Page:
``20. In 2001 BAMG was responsible for the maintenance of two B737 aircraft lines one of which was being phased out. This left one maintenance line and therefore reduced the amount of work available in Glasgow. Since BAMG's staffing was under resourced at the time extra staff were taken on, albeit the future of BAMG was uncertain. BAMG needed to become more competitive in order to secure new work to replace the B737/200 maintenance work.

  3. The Glasgow Forum Agreement, (the GFA, (at page 290) explained that the purpose of this Agreement was to:

    ``Enable ratification at Glasgow of locally agreed initiatives to improve the business competitiveness and environment ensuring their compatibility with Maintenance activities at Glasgow.''

  4. There is reference to the Forum holding quarterly meetings and the various trade union officials and management whose representatives would attend were listed. This Agreement was to deal with two key phases of work which began in February 2000.


  5. During discussions around Phase 2 it became apparent that the anticipated cost savings that BAMG needed to demonstrate for the purpose of its bid for the work would not be achieved without changes to the terms of existing BAMG employees going forward through recruitment and promotion. The GFA therefore was agreed so as to ensure BAMG's work was as competitive as possible to secure that work and avoid potential redundancies. The proposed changes were expressed to be contingent on that work being secured, (page 295).


  6. As a result of the GFA implementation, more competitive pay rates were introduced and BAMG ultimately secured the maintenance work with the new Airbus fleet. By comparison, the respondent's maintenance base in Manchester closed shortly after BAMG secured the Airbus work as it (Manchester) was not sufficiently competitive.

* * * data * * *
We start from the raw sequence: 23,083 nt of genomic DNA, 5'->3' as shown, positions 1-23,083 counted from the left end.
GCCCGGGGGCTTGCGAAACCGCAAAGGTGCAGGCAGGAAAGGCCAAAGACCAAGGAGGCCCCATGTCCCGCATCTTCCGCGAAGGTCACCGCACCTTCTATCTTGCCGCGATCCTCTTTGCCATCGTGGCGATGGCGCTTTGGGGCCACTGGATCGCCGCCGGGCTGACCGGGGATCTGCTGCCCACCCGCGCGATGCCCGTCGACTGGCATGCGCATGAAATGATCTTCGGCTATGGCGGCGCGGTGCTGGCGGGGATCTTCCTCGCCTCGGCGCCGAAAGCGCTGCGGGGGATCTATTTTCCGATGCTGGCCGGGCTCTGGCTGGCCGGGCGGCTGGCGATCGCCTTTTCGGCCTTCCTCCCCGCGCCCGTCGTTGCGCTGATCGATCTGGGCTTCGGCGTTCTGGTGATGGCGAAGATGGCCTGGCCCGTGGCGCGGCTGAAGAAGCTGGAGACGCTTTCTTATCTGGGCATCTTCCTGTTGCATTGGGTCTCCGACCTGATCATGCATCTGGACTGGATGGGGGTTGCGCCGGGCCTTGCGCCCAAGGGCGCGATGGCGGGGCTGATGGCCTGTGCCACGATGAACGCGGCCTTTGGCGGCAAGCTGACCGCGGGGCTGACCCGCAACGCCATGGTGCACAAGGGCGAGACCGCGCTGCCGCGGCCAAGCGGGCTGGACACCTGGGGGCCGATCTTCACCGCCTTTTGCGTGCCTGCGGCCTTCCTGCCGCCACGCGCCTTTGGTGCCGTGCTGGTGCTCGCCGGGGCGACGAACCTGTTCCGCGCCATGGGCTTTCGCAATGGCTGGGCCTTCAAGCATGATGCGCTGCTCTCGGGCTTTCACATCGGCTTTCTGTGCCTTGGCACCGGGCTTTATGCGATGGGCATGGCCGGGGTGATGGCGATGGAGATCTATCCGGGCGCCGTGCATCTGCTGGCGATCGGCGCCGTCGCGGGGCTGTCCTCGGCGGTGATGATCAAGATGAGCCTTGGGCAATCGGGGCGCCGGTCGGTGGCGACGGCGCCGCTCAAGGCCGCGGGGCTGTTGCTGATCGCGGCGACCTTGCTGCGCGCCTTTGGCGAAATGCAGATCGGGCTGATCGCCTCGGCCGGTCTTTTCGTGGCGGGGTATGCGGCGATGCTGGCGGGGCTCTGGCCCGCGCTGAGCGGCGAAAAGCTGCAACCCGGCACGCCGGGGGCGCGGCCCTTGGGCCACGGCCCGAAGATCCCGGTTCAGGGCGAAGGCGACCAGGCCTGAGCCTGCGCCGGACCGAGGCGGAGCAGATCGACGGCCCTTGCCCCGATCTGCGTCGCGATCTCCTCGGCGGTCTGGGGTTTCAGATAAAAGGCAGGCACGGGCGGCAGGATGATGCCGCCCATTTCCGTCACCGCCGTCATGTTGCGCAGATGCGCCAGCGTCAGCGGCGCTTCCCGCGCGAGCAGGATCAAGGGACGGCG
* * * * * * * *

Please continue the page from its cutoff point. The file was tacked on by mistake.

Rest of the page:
7. The GFA did not amend all the terms of the Collective Agreements which continued to apply, as varied by GFA, but it introduced certain changes in respect of certain categories of staff at BAMG to make it more competitive. The most significant change introduced and on which most of consultation focused was the change to payscales for certain roles.

  8. The GFA at page 5 of the Agreement, (page 293) set out Pay Scales under ``Existing rates'' and ``New rates'' which applied to Material Suppliers, Mechanics, Technicians, and Licensed Aircraft Engineers, (LAEs1 and LAEs2). These categories were covered by the T & G Agreement, the Craft Bargaining Unit Staff Agreement and the Non-Craft Bargaining Unit staff. The GFA amended pay rates were only for those based at BAMG, Glasgow.

  9. At the foot of that page, (page 7 of the agreement), (page 293) states:

    ``All staff retain their existing grade and incremental scale. Promotions will be onto the new scale''

  10. There is also reference to Lead Technicians and that a premium payment will be made to them.

  11. At page 6 of the GFA, (page 294) the Existing (i.e. Original) rates and the new (BAMG only) rates which applied to A-Scale employees are set out.

  12. At the foot of page 6 of GFA, (page 294) it states:

    ``All staff retain their existing grade and incremental scale. Promotions will be onto the new scale